Exploring the Moreton Island

Enjoy an island getaway amidst the tropics! Snorkel through the reef, see the unique wildlife, and discover the unspoilt natural wonders that Moreton Island is famed for.

Moreton Island can be found 25km off the coast of Brisbane and is the world’s third-largest sand island. Here, you can marvel at glassy lakes and lagoons that are nestled amongst sand dunes, wildflower fields, and sprawling white-sand beaches. The island is perfect for any kind of traveller, including families with young children, senior couples wanting to relax, or even backpackers looking for an adventure.

Moreton Island, QLD

The Wildlife of Moreton Island

Moreton Island is a haven of wildlife that’s renowned for its pristine beaches and impressive sand dunes. Throughout the island, there are plenty of wildlife watching opportunities, from spotting the unique marine life in designated dive sites to dolphin feeding spots, to birdwatching opportunities in the lush forests that sit further inland.

Moreton Island is home to over 180 bird species, making it a popular hotspot for keen birdwatchers. As well as plenty of seabirds, there are also forest birds and birds of prey. Between September and April, wading birds take to the shores after migrating from other countries, and the influx of eugaries and beach shellfish attracts numerous unique species of birdlife. You might be able to catch a glimpse of the pied oystercatcher as they hunt in pairs, or the masked lapwing, eastern curlew, silver gull, and pelicans in and around the shoreline.

Elsewhere on the island, bandicoots, bats, and gliders form the majority of native mammal life and can be found in the forests surrounding the beaches. Keep your eyes peeled if you head inland on a hike for some of the island’s best-loved native species.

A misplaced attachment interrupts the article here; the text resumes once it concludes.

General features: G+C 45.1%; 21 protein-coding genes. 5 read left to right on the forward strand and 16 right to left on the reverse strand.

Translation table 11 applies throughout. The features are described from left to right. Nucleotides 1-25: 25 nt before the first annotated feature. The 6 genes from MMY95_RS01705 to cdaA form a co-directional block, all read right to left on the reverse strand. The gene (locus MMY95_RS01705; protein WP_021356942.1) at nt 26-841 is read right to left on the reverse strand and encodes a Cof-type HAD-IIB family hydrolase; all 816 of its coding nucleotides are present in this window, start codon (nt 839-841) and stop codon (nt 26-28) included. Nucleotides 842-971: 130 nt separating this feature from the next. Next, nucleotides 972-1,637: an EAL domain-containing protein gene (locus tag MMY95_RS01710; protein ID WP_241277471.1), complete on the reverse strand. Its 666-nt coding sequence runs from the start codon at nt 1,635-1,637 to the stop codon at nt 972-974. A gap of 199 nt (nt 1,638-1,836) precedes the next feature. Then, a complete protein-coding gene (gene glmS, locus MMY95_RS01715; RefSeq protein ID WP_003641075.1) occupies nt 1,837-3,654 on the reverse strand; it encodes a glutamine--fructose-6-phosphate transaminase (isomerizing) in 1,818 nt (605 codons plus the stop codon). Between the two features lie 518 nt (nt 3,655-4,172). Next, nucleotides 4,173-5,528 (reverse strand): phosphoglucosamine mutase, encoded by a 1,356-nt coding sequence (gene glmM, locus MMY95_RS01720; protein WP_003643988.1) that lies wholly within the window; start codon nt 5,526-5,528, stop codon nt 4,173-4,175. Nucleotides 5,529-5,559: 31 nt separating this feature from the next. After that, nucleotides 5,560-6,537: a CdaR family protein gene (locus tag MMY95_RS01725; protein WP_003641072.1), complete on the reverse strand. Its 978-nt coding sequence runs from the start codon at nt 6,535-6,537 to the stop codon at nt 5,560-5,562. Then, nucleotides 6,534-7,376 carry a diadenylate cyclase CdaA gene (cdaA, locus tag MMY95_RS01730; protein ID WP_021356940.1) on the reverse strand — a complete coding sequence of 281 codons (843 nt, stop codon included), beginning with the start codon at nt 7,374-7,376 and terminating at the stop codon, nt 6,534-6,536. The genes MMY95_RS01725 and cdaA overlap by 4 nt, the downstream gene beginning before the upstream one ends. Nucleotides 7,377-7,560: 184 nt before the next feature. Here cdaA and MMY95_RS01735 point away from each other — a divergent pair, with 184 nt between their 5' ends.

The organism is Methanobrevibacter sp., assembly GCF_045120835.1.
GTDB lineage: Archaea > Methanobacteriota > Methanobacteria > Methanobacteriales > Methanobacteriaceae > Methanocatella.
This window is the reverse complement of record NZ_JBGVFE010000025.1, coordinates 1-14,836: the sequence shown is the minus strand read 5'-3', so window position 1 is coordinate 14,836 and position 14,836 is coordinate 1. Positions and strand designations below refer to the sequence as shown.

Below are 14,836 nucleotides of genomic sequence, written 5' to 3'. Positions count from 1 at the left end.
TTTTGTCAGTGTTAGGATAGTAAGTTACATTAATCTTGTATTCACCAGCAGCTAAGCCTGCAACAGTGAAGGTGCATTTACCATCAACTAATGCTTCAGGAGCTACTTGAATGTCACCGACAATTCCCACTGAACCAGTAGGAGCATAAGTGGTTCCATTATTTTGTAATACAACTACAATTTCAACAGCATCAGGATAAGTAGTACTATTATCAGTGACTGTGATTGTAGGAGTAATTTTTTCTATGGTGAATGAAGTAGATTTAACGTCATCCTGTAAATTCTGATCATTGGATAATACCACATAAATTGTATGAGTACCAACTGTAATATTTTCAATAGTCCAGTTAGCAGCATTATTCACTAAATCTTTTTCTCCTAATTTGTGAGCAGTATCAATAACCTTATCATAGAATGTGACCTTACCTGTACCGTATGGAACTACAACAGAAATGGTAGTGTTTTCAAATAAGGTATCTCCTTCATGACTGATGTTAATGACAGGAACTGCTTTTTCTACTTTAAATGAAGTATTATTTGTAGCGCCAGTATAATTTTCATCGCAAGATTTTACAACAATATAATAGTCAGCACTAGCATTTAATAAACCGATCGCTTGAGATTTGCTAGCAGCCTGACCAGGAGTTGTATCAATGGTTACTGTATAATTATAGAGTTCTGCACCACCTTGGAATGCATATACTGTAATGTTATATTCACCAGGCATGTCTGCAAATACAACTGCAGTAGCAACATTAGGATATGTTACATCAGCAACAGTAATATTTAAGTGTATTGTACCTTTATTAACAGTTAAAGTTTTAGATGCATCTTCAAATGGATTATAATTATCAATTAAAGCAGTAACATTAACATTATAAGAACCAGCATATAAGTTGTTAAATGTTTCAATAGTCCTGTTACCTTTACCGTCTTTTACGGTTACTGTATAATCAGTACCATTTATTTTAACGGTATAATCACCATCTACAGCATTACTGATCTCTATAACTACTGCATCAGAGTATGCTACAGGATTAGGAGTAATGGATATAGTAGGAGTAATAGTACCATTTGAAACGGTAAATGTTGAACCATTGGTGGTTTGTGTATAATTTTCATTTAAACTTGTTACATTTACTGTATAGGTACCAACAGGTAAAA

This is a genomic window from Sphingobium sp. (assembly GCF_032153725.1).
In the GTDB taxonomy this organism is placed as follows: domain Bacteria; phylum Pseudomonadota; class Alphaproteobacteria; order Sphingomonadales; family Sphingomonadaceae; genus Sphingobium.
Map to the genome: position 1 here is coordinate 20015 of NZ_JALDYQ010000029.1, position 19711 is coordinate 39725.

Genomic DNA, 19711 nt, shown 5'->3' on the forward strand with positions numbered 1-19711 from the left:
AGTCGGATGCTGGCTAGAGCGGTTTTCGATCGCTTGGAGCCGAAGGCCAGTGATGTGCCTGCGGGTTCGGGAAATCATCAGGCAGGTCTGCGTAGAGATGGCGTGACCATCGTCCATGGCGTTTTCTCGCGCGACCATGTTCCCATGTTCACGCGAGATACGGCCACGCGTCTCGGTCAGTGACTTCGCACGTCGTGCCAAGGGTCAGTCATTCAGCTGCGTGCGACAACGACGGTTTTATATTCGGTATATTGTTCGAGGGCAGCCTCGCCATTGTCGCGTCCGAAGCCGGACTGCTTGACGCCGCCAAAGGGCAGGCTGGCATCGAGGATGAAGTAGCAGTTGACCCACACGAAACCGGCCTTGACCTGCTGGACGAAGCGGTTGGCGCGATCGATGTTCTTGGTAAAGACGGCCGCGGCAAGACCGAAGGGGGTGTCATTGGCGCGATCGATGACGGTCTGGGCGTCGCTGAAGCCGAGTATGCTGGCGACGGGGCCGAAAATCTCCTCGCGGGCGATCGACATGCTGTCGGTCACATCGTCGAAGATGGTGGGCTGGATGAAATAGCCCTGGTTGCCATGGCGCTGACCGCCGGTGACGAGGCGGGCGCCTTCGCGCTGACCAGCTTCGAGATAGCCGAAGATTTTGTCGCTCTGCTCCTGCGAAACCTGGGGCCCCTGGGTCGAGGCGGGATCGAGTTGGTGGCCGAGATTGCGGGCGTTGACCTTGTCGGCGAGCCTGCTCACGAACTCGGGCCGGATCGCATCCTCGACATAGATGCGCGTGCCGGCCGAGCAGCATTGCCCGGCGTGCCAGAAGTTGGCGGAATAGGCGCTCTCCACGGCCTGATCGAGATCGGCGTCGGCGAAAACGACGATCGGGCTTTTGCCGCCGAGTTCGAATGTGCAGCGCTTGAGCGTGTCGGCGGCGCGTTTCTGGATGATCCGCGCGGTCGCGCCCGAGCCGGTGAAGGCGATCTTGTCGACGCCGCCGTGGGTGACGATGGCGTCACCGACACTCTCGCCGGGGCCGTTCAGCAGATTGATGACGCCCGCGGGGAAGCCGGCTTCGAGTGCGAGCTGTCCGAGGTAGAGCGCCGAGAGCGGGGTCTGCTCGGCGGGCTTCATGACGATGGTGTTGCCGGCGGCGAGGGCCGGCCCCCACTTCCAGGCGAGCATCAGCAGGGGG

When it comes to reptiles, Moreton Island seems to have it all. There are more than 40 species of reptiles living on the island, including rare and unique species that are endemic to Australia. See if you can spot blue-tongued lizards, bearded dragons, major skinks, numerous species of snakes, and marine turtles that have resided in the region for centuries.

The mixed nature of the landscape on the island means there are plenty of other species to spot, too, including frogs and fish in the freshwater lakes, creeks, and swamps.

The sea surrounding Moreton Island is also a haven for wildlife. From Cape Moreton, you have the perfect vantage point for watching marine life, including the majestic humpback whales during their migration from June to November. As well as whales, you can also see dolphins, sharks, and turtles. Between November and February, large populations of Green and Loggerhead Turtles nest on the beaches of Moreton Island, making it the perfect time of year to catch a glimpse of these majestic creatures.

Things to Do on Moreton Island

There is plenty to do on the island, from spotting native wildlife to exploring the rich history. Here are some of the best things to do.

Sand Tobogganing

Feeling the need for speed? With the entirety of Moreton Island made up of sand, there are plenty of opportunities to whizz down the dunes. Grab a board, climb up the tallest coastal sand dunes in the world and surf feet first, on your stomach, or (for the bravest ones in the group) standing up. You can reach up to 60 km an hour, so if you want to get your adrenaline fix, this is the way to do it.